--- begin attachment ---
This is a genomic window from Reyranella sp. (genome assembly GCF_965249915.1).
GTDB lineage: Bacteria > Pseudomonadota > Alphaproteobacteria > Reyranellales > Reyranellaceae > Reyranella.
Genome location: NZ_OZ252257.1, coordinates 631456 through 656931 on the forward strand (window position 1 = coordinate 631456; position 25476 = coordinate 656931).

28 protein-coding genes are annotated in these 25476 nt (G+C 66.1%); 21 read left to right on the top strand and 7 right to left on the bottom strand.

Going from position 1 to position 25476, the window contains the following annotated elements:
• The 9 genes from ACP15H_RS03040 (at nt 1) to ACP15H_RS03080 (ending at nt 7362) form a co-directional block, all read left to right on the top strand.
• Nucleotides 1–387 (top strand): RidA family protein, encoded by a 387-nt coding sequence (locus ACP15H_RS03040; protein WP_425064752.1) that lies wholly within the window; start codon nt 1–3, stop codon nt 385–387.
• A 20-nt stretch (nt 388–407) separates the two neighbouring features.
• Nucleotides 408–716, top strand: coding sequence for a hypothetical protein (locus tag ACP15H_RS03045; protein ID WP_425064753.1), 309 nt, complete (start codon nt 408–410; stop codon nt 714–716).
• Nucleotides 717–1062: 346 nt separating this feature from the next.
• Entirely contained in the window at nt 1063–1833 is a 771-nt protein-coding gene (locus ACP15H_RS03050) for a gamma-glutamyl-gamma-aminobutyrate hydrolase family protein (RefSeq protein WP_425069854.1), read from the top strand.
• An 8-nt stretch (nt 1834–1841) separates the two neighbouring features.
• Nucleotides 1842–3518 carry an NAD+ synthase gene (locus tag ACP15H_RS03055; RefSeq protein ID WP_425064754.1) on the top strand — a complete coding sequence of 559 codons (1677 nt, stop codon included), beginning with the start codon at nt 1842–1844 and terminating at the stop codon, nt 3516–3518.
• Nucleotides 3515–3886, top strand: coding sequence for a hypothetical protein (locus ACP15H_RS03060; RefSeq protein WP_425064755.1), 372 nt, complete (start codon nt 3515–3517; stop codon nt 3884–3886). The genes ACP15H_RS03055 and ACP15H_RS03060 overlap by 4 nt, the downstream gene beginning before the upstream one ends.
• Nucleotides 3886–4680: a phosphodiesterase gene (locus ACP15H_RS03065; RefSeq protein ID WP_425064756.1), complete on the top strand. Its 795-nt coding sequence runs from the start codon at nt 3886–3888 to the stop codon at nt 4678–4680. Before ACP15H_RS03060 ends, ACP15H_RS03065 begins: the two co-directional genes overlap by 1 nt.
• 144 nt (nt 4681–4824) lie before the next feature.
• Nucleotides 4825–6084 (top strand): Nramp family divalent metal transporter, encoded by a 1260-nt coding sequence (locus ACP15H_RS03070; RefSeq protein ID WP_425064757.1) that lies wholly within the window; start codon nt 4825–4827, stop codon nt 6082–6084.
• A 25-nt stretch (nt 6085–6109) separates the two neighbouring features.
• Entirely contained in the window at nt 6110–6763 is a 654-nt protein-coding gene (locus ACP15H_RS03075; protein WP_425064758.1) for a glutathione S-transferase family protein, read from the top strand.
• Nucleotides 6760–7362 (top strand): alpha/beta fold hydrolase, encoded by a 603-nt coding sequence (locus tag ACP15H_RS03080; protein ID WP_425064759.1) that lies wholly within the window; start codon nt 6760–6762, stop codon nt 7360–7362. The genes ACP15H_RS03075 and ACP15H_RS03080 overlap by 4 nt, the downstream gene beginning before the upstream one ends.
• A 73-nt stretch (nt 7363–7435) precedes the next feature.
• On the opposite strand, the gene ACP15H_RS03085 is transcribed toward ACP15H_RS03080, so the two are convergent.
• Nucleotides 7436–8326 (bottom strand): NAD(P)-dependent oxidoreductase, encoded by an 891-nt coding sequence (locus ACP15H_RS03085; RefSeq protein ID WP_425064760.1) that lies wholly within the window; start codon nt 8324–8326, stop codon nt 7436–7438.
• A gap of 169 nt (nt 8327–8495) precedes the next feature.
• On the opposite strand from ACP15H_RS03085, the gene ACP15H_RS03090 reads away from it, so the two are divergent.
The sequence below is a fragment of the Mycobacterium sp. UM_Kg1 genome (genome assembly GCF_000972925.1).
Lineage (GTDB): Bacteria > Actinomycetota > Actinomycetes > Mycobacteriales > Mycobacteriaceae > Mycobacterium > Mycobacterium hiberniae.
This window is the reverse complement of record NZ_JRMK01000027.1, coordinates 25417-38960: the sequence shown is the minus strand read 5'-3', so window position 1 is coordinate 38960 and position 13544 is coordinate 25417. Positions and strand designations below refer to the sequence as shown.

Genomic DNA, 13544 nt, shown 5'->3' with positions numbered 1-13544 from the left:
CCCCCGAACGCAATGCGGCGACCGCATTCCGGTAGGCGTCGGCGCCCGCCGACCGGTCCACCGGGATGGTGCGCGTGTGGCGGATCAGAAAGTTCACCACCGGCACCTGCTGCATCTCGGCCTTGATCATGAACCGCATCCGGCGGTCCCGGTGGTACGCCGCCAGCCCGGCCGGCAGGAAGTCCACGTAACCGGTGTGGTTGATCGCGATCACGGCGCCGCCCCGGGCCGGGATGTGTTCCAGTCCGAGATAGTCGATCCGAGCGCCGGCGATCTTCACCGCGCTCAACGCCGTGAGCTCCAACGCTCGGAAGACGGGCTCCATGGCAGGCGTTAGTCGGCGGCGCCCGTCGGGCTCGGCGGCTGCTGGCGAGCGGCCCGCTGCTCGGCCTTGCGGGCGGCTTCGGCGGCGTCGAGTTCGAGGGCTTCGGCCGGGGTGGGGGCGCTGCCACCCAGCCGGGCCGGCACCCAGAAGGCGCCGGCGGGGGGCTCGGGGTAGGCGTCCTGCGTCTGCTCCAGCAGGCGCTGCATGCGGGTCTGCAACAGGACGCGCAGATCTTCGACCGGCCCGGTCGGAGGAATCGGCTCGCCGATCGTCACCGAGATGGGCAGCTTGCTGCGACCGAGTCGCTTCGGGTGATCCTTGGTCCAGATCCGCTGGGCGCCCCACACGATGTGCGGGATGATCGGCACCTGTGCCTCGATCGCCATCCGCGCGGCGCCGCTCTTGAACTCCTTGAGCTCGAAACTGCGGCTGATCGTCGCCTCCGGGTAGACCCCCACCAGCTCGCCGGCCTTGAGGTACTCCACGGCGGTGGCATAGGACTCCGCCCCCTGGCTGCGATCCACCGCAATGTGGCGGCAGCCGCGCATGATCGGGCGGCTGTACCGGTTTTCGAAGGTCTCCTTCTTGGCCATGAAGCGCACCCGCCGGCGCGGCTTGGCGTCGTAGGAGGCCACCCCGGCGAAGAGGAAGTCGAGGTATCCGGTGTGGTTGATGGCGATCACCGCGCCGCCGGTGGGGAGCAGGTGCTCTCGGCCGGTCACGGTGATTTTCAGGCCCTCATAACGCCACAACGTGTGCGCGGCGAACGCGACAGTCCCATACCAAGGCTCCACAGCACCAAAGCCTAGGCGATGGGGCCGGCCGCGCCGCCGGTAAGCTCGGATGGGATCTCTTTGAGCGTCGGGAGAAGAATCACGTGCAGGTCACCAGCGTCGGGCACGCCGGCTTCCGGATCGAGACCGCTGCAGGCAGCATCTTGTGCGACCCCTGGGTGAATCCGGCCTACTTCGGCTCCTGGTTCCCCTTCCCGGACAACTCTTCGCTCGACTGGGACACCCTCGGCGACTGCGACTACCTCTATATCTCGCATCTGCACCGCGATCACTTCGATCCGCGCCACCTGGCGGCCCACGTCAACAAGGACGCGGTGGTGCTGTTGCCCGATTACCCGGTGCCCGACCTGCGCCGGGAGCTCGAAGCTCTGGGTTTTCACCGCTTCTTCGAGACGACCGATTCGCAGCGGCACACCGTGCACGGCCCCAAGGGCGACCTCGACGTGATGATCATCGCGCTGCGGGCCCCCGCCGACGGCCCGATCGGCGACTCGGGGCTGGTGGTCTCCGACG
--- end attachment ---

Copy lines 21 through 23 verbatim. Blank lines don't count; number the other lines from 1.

• A 73-nt stretch (nt 7363–7435) precedes the next feature.
• On the opposite strand, the gene ACP15H_RS03085 is transcribed toward ACP15H_RS03080, so the two are convergent.
• Nucleotides 7436–8326 (bottom strand): NAD(P)-dependent oxidoreductase, encoded by an 891-nt coding sequence (locus ACP15H_RS03085; RefSeq protein ID WP_425064760.1) that lies wholly within the window; start codon nt 8324–8326, stop codon nt 7436–7438.